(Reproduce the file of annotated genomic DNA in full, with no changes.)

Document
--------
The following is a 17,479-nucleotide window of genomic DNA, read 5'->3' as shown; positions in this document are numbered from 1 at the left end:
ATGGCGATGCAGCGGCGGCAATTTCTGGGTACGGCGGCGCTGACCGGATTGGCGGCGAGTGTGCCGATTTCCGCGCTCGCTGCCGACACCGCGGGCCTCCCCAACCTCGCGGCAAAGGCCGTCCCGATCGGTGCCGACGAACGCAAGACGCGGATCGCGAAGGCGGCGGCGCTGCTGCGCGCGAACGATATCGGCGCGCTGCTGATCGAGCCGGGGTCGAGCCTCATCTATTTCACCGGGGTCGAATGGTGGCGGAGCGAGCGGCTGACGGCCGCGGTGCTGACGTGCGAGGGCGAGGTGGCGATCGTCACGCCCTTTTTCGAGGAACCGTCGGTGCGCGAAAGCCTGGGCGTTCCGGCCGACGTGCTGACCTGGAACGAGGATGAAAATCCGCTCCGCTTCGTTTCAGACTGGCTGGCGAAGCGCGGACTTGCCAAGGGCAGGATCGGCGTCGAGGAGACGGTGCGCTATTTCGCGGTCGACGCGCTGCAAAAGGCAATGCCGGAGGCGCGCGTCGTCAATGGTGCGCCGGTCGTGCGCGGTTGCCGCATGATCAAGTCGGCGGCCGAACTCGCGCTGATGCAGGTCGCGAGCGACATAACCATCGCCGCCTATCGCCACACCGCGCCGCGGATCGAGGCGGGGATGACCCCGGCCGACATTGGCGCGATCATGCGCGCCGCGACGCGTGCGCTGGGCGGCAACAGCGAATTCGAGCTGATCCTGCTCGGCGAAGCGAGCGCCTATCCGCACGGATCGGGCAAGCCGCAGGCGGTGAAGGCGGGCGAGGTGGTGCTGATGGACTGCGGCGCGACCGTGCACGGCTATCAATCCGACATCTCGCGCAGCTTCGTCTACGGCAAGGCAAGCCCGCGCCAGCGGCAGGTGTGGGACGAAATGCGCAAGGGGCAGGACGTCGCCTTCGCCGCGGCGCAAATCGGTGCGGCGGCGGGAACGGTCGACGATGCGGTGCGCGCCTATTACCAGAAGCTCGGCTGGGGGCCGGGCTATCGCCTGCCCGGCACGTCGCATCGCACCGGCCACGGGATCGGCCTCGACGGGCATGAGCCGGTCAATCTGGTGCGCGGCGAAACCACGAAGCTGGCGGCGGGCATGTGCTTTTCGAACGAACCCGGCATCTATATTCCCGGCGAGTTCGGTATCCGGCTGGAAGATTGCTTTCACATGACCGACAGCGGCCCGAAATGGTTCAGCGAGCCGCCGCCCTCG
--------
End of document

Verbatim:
The following is a 17,479-nucleotide window of genomic DNA, read 5'->3' as shown; positions in this document are numbered from 1 at the left end:
ATGGCGATGCAGCGGCGGCAATTTCTGGGTACGGCGGCGCTGACCGGATTGGCGGCGAGTGTGCCGATTTCCGCGCTCGCTGCCGACACCGCGGGCCTCCCCAACCTCGCGGCAAAGGCCGTCCCGATCGGTGCCGACGAACGCAAGACGCGGATCGCGAAGGCGGCGGCGCTGCTGCGCGCGAACGATATCGGCGCGCTGCTGATCGAGCCGGGGTCGAGCCTCATCTATTTCACCGGGGTCGAATGGTGGCGGAGCGAGCGGCTGACGGCCGCGGTGCTGACGTGCGAGGGCGAGGTGGCGATCGTCACGCCCTTTTTCGAGGAACCGTCGGTGCGCGAAAGCCTGGGCGTTCCGGCCGACGTGCTGACCTGGAACGAGGATGAAAATCCGCTCCGCTTCGTTTCAGACTGGCTGGCGAAGCGCGGACTTGCCAAGGGCAGGATCGGCGTCGAGGAGACGGTGCGCTATTTCGCGGTCGACGCGCTGCAAAAGGCAATGCCGGAGGCGCGCGTCGTCAATGGTGCGCCGGTCGTGCGCGGTTGCCGCATGATCAAGTCGGCGGCCGAACTCGCGCTGATGCAGGTCGCGAGCGACATAACCATCGCCGCCTATCGCCACACCGCGCCGCGGATCGAGGCGGGGATGACCCCGGCCGACATTGGCGCGATCATGCGCGCCGCGACGCGTGCGCTGGGCGGCAACAGCGAATTCGAGCTGATCCTGCTCGGCGAAGCGAGCGCCTATCCGCACGGATCGGGCAAGCCGCAGGCGGTGAAGGCGGGCGAGGTGGTGCTGATGGACTGCGGCGCGACCGTGCACGGCTATCAATCCGACATCTCGCGCAGCTTCGTCTACGGCAAGGCAAGCCCGCGCCAGCGGCAGGTGTGGGACGAAATGCGCAAGGGGCAGGACGTCGCCTTCGCCGCGGCGCAAATCGGTGCGGCGGCGGGAACGGTCGACGATGCGGTGCGCGCCTATTACCAGAAGCTCGGCTGGGGGCCGGGCTATCGCCTGCCCGGCACGTCGCATCGCACCGGCCACGGGATCGGCCTCGACGGGCATGAGCCGGTCAATCTGGTGCGCGGCGAAACCACGAAGCTGGCGGCGGGCATGTGCTTTTCGAACGAACCCGGCATCTATATTCCCGGCGAGTTCGGTATCCGGCTGGAAGATTGCTTTCACATGACCGACAGCGGCCCGAAATGGTTCAGCGAGCCGCCGCCCTCG